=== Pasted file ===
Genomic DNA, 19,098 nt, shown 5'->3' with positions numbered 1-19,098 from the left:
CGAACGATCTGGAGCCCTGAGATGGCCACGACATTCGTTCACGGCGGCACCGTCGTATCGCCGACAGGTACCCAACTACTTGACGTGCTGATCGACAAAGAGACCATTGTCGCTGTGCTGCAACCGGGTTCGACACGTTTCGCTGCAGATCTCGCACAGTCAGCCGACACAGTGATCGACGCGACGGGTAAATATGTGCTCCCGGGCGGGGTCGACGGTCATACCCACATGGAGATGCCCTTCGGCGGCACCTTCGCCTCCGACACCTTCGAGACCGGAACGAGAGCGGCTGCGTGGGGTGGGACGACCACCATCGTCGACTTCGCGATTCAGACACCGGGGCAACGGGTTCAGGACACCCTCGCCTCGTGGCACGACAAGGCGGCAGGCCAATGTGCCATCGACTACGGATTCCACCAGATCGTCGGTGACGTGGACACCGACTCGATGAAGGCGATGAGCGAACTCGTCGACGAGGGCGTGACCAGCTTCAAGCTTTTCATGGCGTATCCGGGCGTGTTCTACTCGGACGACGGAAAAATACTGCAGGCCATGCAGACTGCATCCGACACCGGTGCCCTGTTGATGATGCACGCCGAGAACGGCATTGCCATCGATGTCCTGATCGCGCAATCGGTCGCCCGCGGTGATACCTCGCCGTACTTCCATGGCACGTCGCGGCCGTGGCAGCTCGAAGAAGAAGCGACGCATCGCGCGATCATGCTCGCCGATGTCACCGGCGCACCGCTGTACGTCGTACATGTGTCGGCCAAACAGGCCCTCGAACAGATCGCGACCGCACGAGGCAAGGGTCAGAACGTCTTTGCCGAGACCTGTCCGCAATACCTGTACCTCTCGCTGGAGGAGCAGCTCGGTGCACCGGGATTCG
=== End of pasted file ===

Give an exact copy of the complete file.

Genomic DNA, 19,098 nt, shown 5'->3' with positions numbered 1-19,098 from the left:
CGAACGATCTGGAGCCCTGAGATGGCCACGACATTCGTTCACGGCGGCACCGTCGTATCGCCGACAGGTACCCAACTACTTGACGTGCTGATCGACAAAGAGACCATTGTCGCTGTGCTGCAACCGGGTTCGACACGTTTCGCTGCAGATCTCGCACAGTCAGCCGACACAGTGATCGACGCGACGGGTAAATATGTGCTCCCGGGCGGGGTCGACGGTCATACCCACATGGAGATGCCCTTCGGCGGCACCTTCGCCTCCGACACCTTCGAGACCGGAACGAGAGCGGCTGCGTGGGGTGGGACGACCACCATCGTCGACTTCGCGATTCAGACACCGGGGCAACGGGTTCAGGACACCCTCGCCTCGTGGCACGACAAGGCGGCAGGCCAATGTGCCATCGACTACGGATTCCACCAGATCGTCGGTGACGTGGACACCGACTCGATGAAGGCGATGAGCGAACTCGTCGACGAGGGCGTGACCAGCTTCAAGCTTTTCATGGCGTATCCGGGCGTGTTCTACTCGGACGACGGAAAAATACTGCAGGCCATGCAGACTGCATCCGACACCGGTGCCCTGTTGATGATGCACGCCGAGAACGGCATTGCCATCGATGTCCTGATCGCGCAATCGGTCGCCCGCGGTGATACCTCGCCGTACTTCCATGGCACGTCGCGGCCGTGGCAGCTCGAAGAAGAAGCGACGCATCGCGCGATCATGCTCGCCGATGTCACCGGCGCACCGCTGTACGTCGTACATGTGTCGGCCAAACAGGCCCTCGAACAGATCGCGACCGCACGAGGCAAGGGTCAGAACGTCTTTGCCGAGACCTGTCCGCAATACCTGTACCTCTCGCTGGAGGAGCAGCTCGGTGCACCGGGATTCG